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Certain aspects of one’s personality can shed light on how one can react to stressful situations. For example, a Leo sign and an Aquarius can have completely different reactions to stress. There are other personality frameworks for deciphering the way one handles stress, such as introverts versus extroverts.
That said, introverts and extroverts are not monoliths and are actually quite different. For example, you are quite likely to be shy or anxious, extroverted or socially introverted. “People tend to think that introverts do not like to socialize as much as extroverts, but that is not always the most accurate way to look at it,” says PsyD psychotherapist Aimee Daramus. “It has more to do with what drains you and what gives you energy.”
Thus, while introverts and extroverts may have different respective procedures for exercising effective self-care to deal with stressors, the stress itself will be largely the same for both types of people, says Dr. Daramus. Both can experience stressful times at work, relationship problems or a daily hassle such as car damage.
Stress seems the same to introverts and extroverts, but its relief is different for and within each group.
The way introverts and extroverts relieve this stress better, however, can vary – and being able to better help yourself requires a certain amount of attention. “Getting to know yourself and starting to take care of yourself based on your unique characteristics and needs, such as introversion and extroversion, can lead to a clearer action plan,” says Katie Fracalanza, PhD. Assistant Professor of Psychiatry and Behavioral Sciences at Stanford University. .
To that end, keep reading to learn how introverts and extroverts can handle stress, respectively, for optimal well-being, according to Dr. Daramus and Dr. Fracalanza.
How are introverts better prepared to deal with stress?
Because introverts are activated by spending time alone, they are often stressed when they need to be close to people — especially if they do not feel well. “No matter how much fun they have, an introvert will be exhausted by socializing — just as no matter how well you train, you will eventually get tired,” says Dr. Daramus.
To deal with this stress, Dr. Daramus and Dr. Fracalanza recommends building activities that allow you some time on your own in your regular schedule. “Maybe you just want to watch TV on your own in your room, or maybe you want to go out in nature, do crafts on your own, spend time with your animals or listen to music,” says Dr. Daramus. “It really has to do with noticing which guys on your own feel better about you.”
Dr. Daramus adds that a common problem faced by introverts is that they feel guilty about not spending time with loved ones. However, if you I know you are introverted, suggests Dr. Fracalanza to explain to your loved ones that you need the only time to be your best self. This can be a challenge because you do not want to say no to the invitations of others – but, for your own good, you may have to do it every now and then. How, you ask?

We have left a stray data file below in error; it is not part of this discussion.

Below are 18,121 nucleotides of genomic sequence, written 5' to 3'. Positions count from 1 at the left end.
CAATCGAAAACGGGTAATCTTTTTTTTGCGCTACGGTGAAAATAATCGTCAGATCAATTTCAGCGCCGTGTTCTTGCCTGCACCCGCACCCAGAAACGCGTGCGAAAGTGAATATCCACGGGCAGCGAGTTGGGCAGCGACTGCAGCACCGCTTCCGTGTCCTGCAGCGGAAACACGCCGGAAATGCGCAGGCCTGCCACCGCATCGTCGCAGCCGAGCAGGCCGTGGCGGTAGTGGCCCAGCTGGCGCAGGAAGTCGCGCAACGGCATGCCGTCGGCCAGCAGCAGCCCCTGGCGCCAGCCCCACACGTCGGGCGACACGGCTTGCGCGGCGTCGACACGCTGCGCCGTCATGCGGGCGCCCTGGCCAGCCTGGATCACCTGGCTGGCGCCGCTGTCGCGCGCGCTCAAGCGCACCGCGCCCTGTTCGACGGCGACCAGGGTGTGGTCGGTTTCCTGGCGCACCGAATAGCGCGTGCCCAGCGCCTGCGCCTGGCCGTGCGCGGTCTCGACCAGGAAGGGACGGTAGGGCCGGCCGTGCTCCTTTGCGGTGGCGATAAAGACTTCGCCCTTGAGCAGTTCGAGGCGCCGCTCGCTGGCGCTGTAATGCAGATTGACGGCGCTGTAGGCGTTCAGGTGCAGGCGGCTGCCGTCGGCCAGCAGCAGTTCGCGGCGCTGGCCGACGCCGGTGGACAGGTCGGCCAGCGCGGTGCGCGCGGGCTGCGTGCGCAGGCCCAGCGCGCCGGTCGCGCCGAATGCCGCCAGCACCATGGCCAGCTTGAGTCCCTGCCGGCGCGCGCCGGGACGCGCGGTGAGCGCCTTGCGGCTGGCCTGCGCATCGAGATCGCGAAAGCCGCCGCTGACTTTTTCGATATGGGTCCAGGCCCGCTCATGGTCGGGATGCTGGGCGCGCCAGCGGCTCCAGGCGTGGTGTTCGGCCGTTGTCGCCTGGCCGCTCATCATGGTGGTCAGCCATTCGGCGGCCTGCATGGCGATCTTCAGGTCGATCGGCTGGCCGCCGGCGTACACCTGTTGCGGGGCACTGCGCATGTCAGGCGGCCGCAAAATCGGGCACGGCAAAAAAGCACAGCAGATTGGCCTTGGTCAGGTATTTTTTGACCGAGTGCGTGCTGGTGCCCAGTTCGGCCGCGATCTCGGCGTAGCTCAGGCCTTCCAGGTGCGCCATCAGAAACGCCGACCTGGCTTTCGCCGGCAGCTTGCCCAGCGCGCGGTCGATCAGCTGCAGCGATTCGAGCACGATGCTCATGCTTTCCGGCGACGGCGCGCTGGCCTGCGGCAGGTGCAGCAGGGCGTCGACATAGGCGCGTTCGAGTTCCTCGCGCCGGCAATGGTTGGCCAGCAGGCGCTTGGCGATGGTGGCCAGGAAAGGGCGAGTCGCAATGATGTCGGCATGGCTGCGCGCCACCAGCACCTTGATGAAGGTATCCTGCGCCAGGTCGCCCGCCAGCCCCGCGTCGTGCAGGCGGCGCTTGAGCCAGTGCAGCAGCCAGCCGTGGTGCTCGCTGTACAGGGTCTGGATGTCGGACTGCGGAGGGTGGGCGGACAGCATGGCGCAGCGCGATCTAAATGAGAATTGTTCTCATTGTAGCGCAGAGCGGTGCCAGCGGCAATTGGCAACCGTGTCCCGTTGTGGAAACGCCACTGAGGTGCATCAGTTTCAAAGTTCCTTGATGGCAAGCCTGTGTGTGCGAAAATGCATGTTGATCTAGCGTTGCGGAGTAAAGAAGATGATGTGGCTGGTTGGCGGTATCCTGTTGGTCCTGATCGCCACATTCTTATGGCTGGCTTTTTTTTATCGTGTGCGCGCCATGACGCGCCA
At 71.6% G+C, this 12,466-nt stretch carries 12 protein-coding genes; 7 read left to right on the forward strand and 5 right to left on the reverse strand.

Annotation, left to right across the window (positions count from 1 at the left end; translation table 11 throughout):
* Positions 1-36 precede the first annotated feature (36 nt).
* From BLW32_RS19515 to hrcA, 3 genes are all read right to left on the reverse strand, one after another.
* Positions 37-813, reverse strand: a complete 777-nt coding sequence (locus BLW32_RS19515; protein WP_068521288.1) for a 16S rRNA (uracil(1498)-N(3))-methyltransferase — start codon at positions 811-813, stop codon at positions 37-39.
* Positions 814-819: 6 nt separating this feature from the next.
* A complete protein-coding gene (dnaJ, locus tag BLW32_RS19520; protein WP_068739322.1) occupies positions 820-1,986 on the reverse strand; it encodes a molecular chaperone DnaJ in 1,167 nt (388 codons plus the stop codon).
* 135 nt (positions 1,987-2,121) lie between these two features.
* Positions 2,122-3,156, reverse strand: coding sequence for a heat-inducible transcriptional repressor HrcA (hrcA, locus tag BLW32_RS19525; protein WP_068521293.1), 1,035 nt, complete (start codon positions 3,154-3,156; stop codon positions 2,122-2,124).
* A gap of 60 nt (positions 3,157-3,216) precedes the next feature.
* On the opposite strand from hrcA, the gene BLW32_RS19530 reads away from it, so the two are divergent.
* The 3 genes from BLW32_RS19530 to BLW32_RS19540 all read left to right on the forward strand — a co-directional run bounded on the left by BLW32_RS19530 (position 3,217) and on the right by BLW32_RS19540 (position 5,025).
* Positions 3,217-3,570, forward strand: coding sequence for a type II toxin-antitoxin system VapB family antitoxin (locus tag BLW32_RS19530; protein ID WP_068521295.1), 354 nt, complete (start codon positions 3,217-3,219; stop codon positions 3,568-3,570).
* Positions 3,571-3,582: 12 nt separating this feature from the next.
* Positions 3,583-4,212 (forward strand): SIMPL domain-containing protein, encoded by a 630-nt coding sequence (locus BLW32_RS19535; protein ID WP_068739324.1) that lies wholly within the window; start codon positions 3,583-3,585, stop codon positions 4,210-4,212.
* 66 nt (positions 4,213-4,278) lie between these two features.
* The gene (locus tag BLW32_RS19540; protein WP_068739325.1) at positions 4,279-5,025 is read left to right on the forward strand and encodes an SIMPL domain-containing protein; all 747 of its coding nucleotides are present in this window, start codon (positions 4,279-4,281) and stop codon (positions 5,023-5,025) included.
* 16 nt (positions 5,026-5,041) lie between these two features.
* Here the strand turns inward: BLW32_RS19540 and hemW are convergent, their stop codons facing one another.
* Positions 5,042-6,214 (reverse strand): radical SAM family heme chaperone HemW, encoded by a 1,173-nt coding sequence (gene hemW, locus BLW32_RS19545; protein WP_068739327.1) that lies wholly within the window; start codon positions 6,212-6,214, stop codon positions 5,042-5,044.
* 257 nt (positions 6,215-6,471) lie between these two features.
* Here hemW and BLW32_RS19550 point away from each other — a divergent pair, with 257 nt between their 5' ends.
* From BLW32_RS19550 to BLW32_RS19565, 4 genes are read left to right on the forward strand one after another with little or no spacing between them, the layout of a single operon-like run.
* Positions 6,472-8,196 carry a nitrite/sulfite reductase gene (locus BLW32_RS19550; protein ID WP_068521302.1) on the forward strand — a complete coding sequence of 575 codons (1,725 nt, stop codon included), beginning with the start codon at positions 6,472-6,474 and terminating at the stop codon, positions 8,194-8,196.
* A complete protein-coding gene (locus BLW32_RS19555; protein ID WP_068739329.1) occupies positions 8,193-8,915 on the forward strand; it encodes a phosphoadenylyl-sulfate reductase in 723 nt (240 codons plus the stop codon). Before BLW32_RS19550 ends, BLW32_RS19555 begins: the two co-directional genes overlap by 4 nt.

“It may sound like saying to friends and loved ones, ‘Hi, I really need recharging time.’ “I need my ‘I’ time,” says Dr. Fracalanza. “Communicating this need is the key, so that friends and loved ones do not take it personally if an introvert is not at every event.” Are you worried about how this discussion might go? Dr. Fracalanza adds that family and friends tend to be supportive as soon as they understand your needs. Instead of taking it personally, as you do not I want to spend time with them, they will understand that you need this recharging time.
How extroverts can find effective stress relief
When it comes to dealing with and relieving stress, the process of being an extrovert is almost the opposite of being an introvert, says Dr. Daramus. “Even extroverts need time on their own sometimes, but very “A lot of time alone exhausts them, because this socialization, this socializing with other people, is what restores them to reality,” he says.
Consider how the pandemic lockdown phase particularly affected extroverts. “This lack of excitement and face-to-face connection was really difficult for many of my extroverted clients,” says Dr. Fracalanza. “It is understandable, because this need for recharging in the company, for physical connection, was not met.”
So when an extrovert is stressed, he may want to be surrounded by other people to manage those feelings. And this can be like one of many different situations. “You may be the extrovert type who prefers a quiet night of play or a night where you and your friends sit and talk,” says Dr. Daramus. “There are different tastes in social life, so one of the biggest things for extroverts is to notice what kind of attention, company and people are best for them when they are stressed.”
Remember that being extroverted is not better than being extroverted and vice versa. No matter where you are in this sequel, you can work on adapting your self-care practices that relieve stress to anything that really feeds you.
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